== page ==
EUR/LKR Exchange Rates and Providers Compared
This guide to the Euro to Sri Lankan Rupee exchange rate with 90-day chart & alerts, historic rates, forecasts and EUR to LKR comparison tables for foreign transfers and travel money rates and fees on offer by banks and foreign exchange providers. If you want to calculate equivalent amounts in foreign currencies or rate margins then use our EUR/LKR Quick Calculator.
Looking for LKR travel money? Then it is important to note that the Sri Lankan Rupee is a closed currency. Which means that it is more difficult (but not impossible) to purchase the currency before departure and may need to buy it upon arrival. For more information and a full list of closed currencies read our guide: What is a closed currency?
A good solution for closed currencies is to use a pre-paid travel card to avoid carrying large amounts of cash and also minimise ATM fees. Compare Travel Cards
EUR and LKR in the Markets
When determining the best time to make a foreign exchange transaction, in this case the EUR vs LKR, you should pay attention to the recent market trends for both currencies.
Euro sentiment dipped in mid-June after the ECB, like other major central banks of the world, ramped up its dovish rhetoric. It said that there was “considerable room” for further quantitative easing and that it would consider negative interest rates. Ordinarily, this would spark an extended euro decline but since other major currencies are also wrestling with easier central bank policies, euro depreciation may be contained.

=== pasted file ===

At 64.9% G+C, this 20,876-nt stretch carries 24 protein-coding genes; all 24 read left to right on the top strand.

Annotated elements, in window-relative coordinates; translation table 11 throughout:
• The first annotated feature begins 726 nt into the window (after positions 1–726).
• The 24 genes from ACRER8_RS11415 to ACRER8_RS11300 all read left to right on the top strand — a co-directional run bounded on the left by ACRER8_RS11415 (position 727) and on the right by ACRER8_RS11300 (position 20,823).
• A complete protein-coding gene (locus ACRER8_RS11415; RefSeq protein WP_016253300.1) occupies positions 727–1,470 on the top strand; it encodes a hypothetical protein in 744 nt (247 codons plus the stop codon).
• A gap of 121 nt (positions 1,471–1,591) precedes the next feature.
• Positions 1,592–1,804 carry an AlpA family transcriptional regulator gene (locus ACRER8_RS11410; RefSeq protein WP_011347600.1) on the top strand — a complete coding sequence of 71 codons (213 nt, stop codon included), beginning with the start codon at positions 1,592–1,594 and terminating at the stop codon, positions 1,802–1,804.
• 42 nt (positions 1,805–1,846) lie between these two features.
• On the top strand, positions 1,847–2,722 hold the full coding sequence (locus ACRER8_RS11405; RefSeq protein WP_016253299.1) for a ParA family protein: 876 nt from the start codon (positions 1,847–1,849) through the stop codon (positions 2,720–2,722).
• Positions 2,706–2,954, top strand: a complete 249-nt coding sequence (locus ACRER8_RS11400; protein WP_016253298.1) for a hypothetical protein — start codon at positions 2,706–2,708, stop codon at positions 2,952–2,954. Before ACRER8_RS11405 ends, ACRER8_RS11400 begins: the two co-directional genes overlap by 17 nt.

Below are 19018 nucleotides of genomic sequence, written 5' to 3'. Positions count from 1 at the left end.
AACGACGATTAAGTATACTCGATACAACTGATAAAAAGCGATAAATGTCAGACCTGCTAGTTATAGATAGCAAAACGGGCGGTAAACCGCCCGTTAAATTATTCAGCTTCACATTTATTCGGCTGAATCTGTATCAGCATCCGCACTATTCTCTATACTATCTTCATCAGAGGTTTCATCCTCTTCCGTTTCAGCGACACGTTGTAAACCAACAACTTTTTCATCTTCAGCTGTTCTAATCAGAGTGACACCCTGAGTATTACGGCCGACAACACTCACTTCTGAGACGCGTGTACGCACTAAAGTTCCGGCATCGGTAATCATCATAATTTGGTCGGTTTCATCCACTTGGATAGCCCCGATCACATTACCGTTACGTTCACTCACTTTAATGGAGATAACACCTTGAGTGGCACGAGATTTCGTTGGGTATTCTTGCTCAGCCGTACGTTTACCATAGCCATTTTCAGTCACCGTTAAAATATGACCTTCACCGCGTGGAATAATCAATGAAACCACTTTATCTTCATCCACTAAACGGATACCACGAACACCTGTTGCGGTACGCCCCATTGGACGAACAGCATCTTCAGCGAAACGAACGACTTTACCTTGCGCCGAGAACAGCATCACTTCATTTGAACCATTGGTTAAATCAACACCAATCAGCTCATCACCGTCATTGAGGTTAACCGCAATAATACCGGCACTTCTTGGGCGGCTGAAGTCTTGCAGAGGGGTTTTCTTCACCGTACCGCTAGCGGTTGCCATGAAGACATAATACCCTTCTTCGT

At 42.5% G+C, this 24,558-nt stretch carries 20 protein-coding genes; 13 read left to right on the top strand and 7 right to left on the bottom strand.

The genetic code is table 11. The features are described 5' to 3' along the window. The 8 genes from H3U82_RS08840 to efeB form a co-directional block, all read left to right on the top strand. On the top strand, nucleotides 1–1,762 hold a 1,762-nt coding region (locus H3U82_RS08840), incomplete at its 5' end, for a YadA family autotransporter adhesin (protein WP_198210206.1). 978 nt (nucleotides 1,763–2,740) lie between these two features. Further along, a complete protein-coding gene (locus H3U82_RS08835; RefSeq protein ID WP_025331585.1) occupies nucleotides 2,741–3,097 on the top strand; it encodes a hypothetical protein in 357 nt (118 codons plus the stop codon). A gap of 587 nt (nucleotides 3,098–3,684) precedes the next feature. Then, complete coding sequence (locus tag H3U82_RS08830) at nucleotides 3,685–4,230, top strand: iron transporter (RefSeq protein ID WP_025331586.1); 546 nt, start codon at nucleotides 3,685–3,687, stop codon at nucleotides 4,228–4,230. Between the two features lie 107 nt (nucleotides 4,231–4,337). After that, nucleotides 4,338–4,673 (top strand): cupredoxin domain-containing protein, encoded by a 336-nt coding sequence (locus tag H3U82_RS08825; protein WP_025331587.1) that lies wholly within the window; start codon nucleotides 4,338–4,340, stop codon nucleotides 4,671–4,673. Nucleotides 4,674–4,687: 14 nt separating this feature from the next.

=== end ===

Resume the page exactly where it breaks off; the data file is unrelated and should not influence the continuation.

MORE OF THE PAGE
In spite of Brexit, a slowdown in economic growth, Italian risks and persistently weak inflation — an important measure of inflation expectations fell in June to a record low — the euro did fantastically well against the Australian dollar, New Zealand dollar and British pound between mid-April and mid-June. Due to a stronger US dollar, EUR/USD was down 2 percent on the year at $1.12, close to long-term lows.
Read more in the article EUR Forecasts.
Sri Lankan Rupee (LKR)
As of September 2018, Sri Lanka is at the top of a list of seven emerging market countries that are most likely to join nations such as Turkey and Argentina in a currency crisis according to the investment bank Nomura. "Sri Lanka is at risk of a crisis erupting at any time," the economists noted.
"With foreign exchange reserves of less than five months of import cover and high short-term external debt of around $US7.5 billion, its refinancing needs are large. Political stability also remains an issue."
Why can't I just get the EUR/LKR market rate I see online or in the media?
The mid-rate is the rate you will see quoted online or the news. It is actually just the half-way point (hence mid-rate) between the last rate at which the EUR / LKR was traded (bought or sold) in the international markets.
All foreign exchange providers charge a fee for providing their service and this fee is usually contained within the exchange rate margin (or difference to the mid-rate). Some providers such as Transferwise will quote you the mid-rate (or close to) and charge a separate percentage fee.
Getting a good market rate is mainly about timing however the transaction margin you end up being charged can be considerably reduced by around a few percent (of total amount being exchanged) for travel money and possibly over 5% to 6% when sending money. The exact potential savings depends on the currencies being exchanged and the amount you are transferring and if you are willing to shop around.
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